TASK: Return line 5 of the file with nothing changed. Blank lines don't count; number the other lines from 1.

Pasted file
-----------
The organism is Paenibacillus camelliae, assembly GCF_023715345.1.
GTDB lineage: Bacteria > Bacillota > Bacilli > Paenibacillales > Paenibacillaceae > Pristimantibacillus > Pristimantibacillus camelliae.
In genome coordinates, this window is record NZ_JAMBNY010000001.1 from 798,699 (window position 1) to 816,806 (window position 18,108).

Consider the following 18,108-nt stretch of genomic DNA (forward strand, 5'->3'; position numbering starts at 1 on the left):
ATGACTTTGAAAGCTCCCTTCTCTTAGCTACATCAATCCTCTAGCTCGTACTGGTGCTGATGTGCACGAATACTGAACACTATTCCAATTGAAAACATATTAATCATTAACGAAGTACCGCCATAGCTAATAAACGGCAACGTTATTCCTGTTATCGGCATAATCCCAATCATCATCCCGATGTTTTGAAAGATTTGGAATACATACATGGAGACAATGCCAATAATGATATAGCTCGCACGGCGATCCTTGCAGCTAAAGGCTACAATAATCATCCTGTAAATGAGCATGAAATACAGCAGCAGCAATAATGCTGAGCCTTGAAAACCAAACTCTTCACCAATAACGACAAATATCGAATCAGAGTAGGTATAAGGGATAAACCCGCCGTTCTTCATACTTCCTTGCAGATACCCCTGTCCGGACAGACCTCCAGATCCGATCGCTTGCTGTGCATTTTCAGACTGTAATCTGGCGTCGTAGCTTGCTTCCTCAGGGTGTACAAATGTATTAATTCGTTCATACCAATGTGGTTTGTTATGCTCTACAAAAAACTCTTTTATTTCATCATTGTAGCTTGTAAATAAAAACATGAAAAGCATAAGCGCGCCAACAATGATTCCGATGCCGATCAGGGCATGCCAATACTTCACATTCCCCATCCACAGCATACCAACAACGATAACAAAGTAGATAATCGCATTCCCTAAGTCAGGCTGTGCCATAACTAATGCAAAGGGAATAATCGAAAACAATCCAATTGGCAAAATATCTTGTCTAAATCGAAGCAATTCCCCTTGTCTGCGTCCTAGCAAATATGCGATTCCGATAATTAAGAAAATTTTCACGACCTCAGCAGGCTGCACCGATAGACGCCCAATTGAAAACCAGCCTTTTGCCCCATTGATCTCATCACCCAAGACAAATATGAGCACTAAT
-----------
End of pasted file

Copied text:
ATGACTTTGAAAGCTCCCTTCTCTTAGCTACATCAATCCTCTAGCTCGTACTGGTGCTGATGTGCACGAATACTGAACACTATTCCAATTGAAAACATATTAATCATTAACGAAGTACCGCCATAGCTAATAAACGGCAACGTTATTCCTGTTATCGGCATAATCCCAATCATCATCCCGATGTTTTGAAAGATTTGGAATACATACATGGAGACAATGCCAATAATGATATAGCTCGCACGGCGATCCTTGCAGCTAAAGGCTACAATAATCATCCTGTAAATGAGCATGAAATACAGCAGCAGCAATAATGCTGAGCCTTGAAAACCAAACTCTTCACCAATAACGACAAATATCGAATCAGAGTAGGTATAAGGGATAAACCCGCCGTTCTTCATACTTCCTTGCAGATACCCCTGTCCGGACAGACCTCCAGATCCGATCGCTTGCTGTGCATTTTCAGACTGTAATCTGGCGTCGTAGCTTGCTTCCTCAGGGTGTACAAATGTATTAATTCGTTCATACCAATGTGGTTTGTTATGCTCTACAAAAAACTCTTTTATTTCATCATTGTAGCTTGTAAATAAAAACATGAAAAGCATAAGCGCGCCAACAATGATTCCGATGCCGATCAGGGCATGCCAATACTTCACATTCCCCATCCACAGCATACCAACAACGATAACAAAGTAGATAATCGCATTCCCTAAGTCAGGCTGTGCCATAACTAATGCAAAGGGAATAATCGAAAACAATCCAATTGGCAAAATATCTTGTCTAAATCGAAGCAATTCCCCTTGTCTGCGTCCTAGCAAATATGCGATTCCGATAATTAAGAAAATTTTCACGACCTCAGCAGGCTGCACCGATAGACGCCCAATTGAAAACCAGCCTTTTGCCCCATTGATCTCATCACCCAAGACAAATATGAGCACTAAT